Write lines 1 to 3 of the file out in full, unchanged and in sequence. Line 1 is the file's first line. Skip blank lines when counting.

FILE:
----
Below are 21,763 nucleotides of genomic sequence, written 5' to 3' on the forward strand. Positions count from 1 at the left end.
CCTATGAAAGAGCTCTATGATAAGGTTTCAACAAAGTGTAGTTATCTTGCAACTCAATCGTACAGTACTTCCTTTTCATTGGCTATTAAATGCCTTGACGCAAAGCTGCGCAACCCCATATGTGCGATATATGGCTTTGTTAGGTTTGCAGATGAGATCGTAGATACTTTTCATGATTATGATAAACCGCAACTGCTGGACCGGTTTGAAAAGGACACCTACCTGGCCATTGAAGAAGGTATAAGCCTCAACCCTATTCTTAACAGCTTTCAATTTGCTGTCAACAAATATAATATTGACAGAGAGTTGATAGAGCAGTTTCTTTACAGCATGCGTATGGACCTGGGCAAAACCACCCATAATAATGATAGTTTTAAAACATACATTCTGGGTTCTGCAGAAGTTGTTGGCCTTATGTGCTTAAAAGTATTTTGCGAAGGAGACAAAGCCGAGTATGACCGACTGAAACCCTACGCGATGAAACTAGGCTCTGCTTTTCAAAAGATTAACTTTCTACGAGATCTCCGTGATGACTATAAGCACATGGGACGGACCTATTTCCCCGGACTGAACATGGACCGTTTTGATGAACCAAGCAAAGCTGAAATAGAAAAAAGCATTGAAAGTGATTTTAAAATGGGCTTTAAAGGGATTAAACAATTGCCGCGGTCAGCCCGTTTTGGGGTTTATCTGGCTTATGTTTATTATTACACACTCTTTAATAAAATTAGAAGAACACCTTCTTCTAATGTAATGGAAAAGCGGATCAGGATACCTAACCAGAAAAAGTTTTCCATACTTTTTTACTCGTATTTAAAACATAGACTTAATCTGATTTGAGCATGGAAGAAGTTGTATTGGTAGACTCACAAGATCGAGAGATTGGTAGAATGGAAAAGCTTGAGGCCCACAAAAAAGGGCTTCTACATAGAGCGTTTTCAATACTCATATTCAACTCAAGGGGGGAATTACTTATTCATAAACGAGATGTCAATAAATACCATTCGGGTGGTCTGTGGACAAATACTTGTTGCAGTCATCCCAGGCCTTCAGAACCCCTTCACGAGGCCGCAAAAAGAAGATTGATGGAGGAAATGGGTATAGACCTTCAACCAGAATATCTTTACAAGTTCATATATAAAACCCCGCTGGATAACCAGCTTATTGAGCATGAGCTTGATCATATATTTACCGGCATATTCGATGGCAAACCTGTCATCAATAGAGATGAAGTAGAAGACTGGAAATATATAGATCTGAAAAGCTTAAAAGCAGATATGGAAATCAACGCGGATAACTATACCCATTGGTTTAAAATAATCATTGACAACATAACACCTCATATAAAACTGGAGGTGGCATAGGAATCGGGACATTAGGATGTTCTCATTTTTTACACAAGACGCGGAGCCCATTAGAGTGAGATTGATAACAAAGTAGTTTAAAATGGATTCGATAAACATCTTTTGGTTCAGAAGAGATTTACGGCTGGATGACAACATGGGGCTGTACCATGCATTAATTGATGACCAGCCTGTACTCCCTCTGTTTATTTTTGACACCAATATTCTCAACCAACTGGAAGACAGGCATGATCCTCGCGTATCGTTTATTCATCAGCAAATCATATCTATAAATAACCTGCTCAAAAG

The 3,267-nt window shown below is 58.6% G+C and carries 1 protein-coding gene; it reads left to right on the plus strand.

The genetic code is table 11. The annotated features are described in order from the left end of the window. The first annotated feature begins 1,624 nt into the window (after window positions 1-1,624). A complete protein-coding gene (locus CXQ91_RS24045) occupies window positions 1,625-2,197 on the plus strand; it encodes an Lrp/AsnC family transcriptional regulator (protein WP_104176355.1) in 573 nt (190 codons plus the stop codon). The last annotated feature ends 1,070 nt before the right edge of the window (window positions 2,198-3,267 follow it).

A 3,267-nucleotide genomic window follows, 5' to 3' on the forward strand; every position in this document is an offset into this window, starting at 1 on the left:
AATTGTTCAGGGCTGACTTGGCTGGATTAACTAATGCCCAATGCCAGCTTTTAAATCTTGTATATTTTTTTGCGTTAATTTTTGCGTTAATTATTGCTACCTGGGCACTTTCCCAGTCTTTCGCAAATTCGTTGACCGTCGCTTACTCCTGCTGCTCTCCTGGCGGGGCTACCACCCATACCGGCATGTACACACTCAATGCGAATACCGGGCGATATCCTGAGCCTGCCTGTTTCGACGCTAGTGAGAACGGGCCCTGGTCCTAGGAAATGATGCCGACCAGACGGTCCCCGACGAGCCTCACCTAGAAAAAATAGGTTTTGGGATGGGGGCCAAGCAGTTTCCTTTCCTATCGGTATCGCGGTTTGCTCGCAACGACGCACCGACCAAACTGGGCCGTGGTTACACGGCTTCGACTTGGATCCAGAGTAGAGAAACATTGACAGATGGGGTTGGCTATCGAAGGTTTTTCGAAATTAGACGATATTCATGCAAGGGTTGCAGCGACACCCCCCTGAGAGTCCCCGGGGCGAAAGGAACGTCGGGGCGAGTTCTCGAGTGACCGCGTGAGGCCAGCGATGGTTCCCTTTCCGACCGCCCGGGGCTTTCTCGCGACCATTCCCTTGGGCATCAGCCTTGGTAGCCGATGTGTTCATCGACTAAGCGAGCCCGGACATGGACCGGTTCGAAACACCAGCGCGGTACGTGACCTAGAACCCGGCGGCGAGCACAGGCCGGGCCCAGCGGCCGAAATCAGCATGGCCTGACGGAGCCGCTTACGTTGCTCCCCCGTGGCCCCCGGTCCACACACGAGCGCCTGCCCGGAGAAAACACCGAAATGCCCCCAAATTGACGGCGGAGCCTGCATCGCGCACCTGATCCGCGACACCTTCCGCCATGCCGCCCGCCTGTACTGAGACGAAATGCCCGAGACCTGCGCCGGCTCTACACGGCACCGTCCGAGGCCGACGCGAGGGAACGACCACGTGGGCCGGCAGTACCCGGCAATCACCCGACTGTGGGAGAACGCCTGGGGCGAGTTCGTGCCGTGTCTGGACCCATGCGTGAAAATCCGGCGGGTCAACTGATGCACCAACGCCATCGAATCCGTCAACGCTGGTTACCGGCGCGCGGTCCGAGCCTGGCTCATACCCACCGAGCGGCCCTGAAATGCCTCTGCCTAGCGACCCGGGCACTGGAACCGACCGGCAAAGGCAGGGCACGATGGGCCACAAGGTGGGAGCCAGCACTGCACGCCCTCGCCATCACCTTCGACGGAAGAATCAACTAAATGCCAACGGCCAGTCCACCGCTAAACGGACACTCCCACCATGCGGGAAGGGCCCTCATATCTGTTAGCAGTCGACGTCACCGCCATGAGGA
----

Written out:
Below are 21,763 nucleotides of genomic sequence, written 5' to 3' on the forward strand. Positions count from 1 at the left end.
CCTATGAAAGAGCTCTATGATAAGGTTTCAACAAAGTGTAGTTATCTTGCAACTCAATCGTACAGTACTTCCTTTTCATTGGCTATTAAATGCCTTGACGCAAAGCTGCGCAACCCCATATGTGCGATATATGGCTTTGTTAGGTTTGCAGATGAGATCGTAGATACTTTTCATGATTATGATAAACCGCAACTGCTGGACCGGTTTGAAAAGGACACCTACCTGGCCATTGAAGAAGGTATAAGCCTCAACCCTATTCTTAACAGCTTTCAATTTGCTGTCAACAAATATAATATTGACAGAGAGTTGATAGAGCAGTTTCTTTACAGCATGCGTATGGACCTGGGCAAAACCACCCATAATAATGATAGTTTTAAAACATACATTCTGGGTTCTGCAGAAGTTGTTGGCCTTATGTGCTTAAAAGTATTTTGCGAAGGAGACAAAGCCGAGTATGACCGACTGAAACCCTACGCGATGAAACTAGGCTCTGCTTTTCAAAAGATTAACTTTCTACGAGATCTCCGTGATGACTATAAGCACATGGGACGGACCTATTTCCCCGGACTGAACATGGACCGTTTTGATGAACCAAGCAAAGCTGAAATAGAAAAAAGCATTGAAAGTGATTTTAAAATGGGCTTTAAAGGGATTAAACAATTGCCGCGGTCAGCCCGTTTTGGGGTTTATCTGGCTTATGTTTATTATTACACACTCTTTAATAAAATTAGAAGAACACCTTCTTCTAATGTAATGGAAAAGCGGATCAGGATACCTAACCAGAAAAAGTTTTCCATACTTTTTTACTCGTATTTAAAACATAGACTTAATCTGATTTGAGCATGGAAGAAGTTGTATTGGTAGACTCACAAGATCGAGAGATTGGTAGAATGGAAAAGCTTGAGGCCCACAAAAAAGGGCTTCTACATAGAGCGTTTTCAATACTCATATTCAACTCAAGGGGGGAATTACTTATTCATAAACGAGATGTCAATAAATACCATTCGGGTGGTCTGTGGACAAATACTTGTTGCAGTCATCCCAGGCCTTCAGAACCCCTTCACGAGGCCGCAAAAAGAAGATTGATGGAGGAAATGGGTATAGACCTTCAACCAGAATATCTTTACAAGTTCATATATAAAACCCCGCTGGATAACCAGCTTATTGAGCATGAGCTTGATCATATATTTACCGGCATATTCGATGGCAAACCTGTCATCAATAGAGATGAAGTAGAAGACTGGAAATATATAGATCTGAAAAGCTTAAAAGCAGATATGGAAATCAACGCGGATAACTATACCCATTGGTTTAAAATAATCATTGACAACATAACACCTCATATAAAACTGGAGGTGGCATAGGAATCGGGACATTAGGATGTTCTCATTTTTTACACAAGACGCGGAGCCCATTAGAGTGAGATTGATAACAAAGTAGTTTAAAATGGATTCGATAAACATCTTTTGGTTCAGAAGAGATTTACGGCTGGATGACAACATGGGGCTGTACCATGCATTAATTGATGACCAGCCTGTACTCCCTCTGTTTATTTTTGACACCAATATTCTCAACCAACTGGAAGACAGGCATGATCCTCGCGTATCGTTTATTCATCAGCAAATCATATCTATAAATAACCTGCTCAAAAG

The 3,267-nt window shown below is 58.6% G+C and carries 1 protein-coding gene; it reads left to right on the plus strand.